Dr. med. Frank Misselwitz (Spokesperson)
Dr. med. Dagmar Kubitza
Dr. rer. nat. Elisabeth Perzborn Bayer Schering Pharma AG, Wuppertal
Blood clots are one of the most common causes of death in the western industrialized countries. Is there an effective and simple treatment to prevent this dangerous condition?
Frank Misselwitz, Dagmar Kubitza and Elisabeth Perzborn together with their teams have developed a new drug that has a very efficient working mechanism – and can be taken by patients in the form of a tablet. It is thus far superior to conventional thrombosis treatments. Frank Misselwitz is head of global clinical development for cardiovascular development at Bayer Schering Pharma and since 2002 has headed clinical development of the active-ingredient Rivaroxaban. Dagmar Kubitza is global clinical project manager for the pharmacological development of the substance. Elisabeth Perzborn as laboratory manager is responsible for planning, quality, and coordination of research in Rivaroxaban.
This active ingredient selectively and specifically intervenes in the biochemical processes during coagulation. This prevents this process from occurring uncontrollably – and prevents health-threatening blot clots from forming. The dangerous thing about blood clots is that they can travel through the body in the bloodstream and block the supply of blood to organs, such as the lungs – an embolism that is often fatal. The engine behind the formation of blood clots is the enzyme Factor Xa. It controls the synthesis of thrombin molecules. They convert fibrogen into fibrin – the “adhesive” in coagulation. By inhibiting the activity of the Factor Xa enzyme, Rivaroxaban reduces the risk of thrombosis. It is important that it does not stop blood from clotting entirely so that the body can still stop bleeding, such as after surgery.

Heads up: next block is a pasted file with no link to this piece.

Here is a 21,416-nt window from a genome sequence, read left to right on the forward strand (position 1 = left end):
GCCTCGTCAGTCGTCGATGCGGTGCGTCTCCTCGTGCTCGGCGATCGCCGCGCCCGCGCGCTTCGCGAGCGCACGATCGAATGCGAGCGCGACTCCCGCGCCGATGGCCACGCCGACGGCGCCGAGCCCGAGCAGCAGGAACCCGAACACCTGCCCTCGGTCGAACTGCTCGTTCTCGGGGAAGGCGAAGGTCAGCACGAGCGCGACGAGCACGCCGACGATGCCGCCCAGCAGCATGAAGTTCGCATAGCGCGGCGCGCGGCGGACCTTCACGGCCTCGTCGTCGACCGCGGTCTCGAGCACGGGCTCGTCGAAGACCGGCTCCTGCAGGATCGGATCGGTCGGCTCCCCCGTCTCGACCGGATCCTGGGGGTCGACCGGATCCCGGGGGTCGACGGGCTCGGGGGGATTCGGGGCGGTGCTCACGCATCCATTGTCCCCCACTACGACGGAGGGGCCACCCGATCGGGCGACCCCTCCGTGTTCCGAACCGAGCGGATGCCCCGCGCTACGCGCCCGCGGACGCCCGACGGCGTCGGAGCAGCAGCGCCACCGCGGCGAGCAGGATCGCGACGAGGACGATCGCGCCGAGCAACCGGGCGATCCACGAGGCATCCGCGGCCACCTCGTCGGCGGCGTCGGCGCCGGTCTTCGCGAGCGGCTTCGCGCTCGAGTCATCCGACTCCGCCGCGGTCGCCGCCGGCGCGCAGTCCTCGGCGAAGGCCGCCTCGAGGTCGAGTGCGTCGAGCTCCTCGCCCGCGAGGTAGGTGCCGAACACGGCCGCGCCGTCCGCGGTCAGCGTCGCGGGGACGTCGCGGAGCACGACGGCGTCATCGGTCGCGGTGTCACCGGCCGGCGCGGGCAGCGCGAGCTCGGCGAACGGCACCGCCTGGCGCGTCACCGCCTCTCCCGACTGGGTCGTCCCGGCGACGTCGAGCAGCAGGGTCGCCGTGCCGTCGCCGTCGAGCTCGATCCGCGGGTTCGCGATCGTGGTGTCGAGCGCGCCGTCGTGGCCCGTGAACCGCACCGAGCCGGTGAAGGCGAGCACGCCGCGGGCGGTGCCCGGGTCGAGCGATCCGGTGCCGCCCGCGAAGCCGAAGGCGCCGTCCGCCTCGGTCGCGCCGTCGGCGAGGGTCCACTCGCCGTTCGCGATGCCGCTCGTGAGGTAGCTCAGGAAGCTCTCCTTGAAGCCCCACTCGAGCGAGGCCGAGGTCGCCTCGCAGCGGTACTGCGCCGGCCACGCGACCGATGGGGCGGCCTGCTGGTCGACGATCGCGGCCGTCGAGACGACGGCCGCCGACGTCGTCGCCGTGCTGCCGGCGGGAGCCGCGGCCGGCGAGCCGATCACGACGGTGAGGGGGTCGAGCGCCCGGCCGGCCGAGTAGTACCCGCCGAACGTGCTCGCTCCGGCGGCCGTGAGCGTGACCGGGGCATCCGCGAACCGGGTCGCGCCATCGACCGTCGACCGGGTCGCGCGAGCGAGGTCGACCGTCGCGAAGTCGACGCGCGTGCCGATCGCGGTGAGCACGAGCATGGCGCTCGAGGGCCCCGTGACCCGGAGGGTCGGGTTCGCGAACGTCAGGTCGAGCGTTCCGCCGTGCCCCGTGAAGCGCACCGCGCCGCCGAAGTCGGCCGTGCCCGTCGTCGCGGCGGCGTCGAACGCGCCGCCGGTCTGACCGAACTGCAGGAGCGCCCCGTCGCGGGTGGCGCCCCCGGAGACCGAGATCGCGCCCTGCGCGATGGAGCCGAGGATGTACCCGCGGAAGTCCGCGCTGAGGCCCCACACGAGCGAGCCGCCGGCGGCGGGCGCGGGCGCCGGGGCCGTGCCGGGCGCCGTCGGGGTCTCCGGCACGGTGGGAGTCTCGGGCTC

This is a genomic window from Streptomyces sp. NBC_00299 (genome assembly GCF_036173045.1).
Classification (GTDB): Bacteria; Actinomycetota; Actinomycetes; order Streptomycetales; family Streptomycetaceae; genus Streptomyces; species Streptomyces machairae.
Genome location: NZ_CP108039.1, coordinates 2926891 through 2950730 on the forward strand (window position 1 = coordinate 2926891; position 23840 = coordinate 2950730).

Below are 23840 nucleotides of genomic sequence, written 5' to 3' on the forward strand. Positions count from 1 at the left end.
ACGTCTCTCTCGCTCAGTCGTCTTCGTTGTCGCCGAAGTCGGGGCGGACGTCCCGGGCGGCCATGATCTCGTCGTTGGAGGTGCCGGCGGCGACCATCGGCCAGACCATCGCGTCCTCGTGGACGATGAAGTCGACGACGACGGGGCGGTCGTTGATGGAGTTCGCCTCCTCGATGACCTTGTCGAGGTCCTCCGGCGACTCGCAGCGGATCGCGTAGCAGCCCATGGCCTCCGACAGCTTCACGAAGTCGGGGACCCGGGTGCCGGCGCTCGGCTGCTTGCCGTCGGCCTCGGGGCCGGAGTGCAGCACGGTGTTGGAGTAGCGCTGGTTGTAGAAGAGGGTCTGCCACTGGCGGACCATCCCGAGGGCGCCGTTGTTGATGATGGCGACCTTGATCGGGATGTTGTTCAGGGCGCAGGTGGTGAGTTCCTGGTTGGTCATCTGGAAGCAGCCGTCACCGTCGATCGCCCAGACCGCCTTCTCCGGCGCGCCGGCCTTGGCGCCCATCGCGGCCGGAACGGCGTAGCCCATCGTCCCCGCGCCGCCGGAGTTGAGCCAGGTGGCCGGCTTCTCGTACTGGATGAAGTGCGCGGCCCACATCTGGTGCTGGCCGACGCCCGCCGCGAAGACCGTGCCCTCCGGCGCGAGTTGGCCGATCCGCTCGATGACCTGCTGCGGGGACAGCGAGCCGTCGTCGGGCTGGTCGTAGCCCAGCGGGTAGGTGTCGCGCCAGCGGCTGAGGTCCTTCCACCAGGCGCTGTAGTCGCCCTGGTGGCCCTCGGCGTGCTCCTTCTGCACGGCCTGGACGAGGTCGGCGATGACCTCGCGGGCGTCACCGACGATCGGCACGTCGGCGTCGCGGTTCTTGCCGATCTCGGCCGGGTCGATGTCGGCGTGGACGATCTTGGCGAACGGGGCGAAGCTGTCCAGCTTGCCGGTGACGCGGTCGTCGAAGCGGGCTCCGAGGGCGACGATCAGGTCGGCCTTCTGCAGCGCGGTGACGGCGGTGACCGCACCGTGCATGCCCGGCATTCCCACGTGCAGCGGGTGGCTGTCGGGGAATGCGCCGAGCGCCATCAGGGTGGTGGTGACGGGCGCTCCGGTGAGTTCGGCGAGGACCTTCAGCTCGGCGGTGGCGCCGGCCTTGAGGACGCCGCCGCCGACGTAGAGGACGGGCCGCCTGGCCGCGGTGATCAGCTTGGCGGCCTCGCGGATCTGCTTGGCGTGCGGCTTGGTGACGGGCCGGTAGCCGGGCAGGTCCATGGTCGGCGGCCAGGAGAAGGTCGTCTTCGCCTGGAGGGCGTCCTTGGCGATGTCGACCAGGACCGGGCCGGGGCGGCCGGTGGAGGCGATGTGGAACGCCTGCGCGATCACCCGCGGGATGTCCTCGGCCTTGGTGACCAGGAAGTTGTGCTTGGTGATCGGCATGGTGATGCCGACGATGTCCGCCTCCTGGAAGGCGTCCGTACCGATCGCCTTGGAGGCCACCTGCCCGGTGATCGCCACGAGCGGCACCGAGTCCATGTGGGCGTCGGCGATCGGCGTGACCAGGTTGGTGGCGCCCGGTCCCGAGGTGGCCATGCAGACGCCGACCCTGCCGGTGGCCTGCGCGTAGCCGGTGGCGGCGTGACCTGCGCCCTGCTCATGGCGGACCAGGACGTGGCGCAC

In trials, Rivaroxaban proved to be not only superior in efficacy than previous standard treatments – with comparable safety profile; the active ingredient also simplifies its use: Patients can take Rivaroxaban in a single tablet form while conventional preparations have to be injected. Also, there is neither a need to monitor blood count during treatment nor to adjust the dose to age, weight, or sex of the patient.
In the late 1990’s, Bayer researchers began developing the drug. The preparation received its first approval eight years later – much faster than usual in the development of most new drugs. Rivaroxaban is approved under the brand name Xarelto® for use in the EU and other countries to prevent venous thromboembolism following elective hip or knee replacement surgeries. Additional approval of the drug for the prevention of venous thrombosis or stroke in patients with atrial fibrillation is to follow. More than 65,000 patients will take part in the trial program for Rivaroxaban. The potential is huge because millions of people are affected by thromboses every year. In the western world, more people die from the complications of blood clots than from breast cancer, prostate cancer, HIV/AIDS and traffic accidents combined. Bayer expects annual turnover potential of 2 billion Euros from the new anticoagulant drug.
The right to nominate outstanding achievements for the Deutscher Zukunftspreis is incumbent on leading German institutions in Science and Industry as well as foundations.
The project “Preventing Thrombosis – One Tablet can save Lives“ was nominated by acatech - Deutsche Akademie der Technikwissenschaften (The German Academy of Science and Engineering).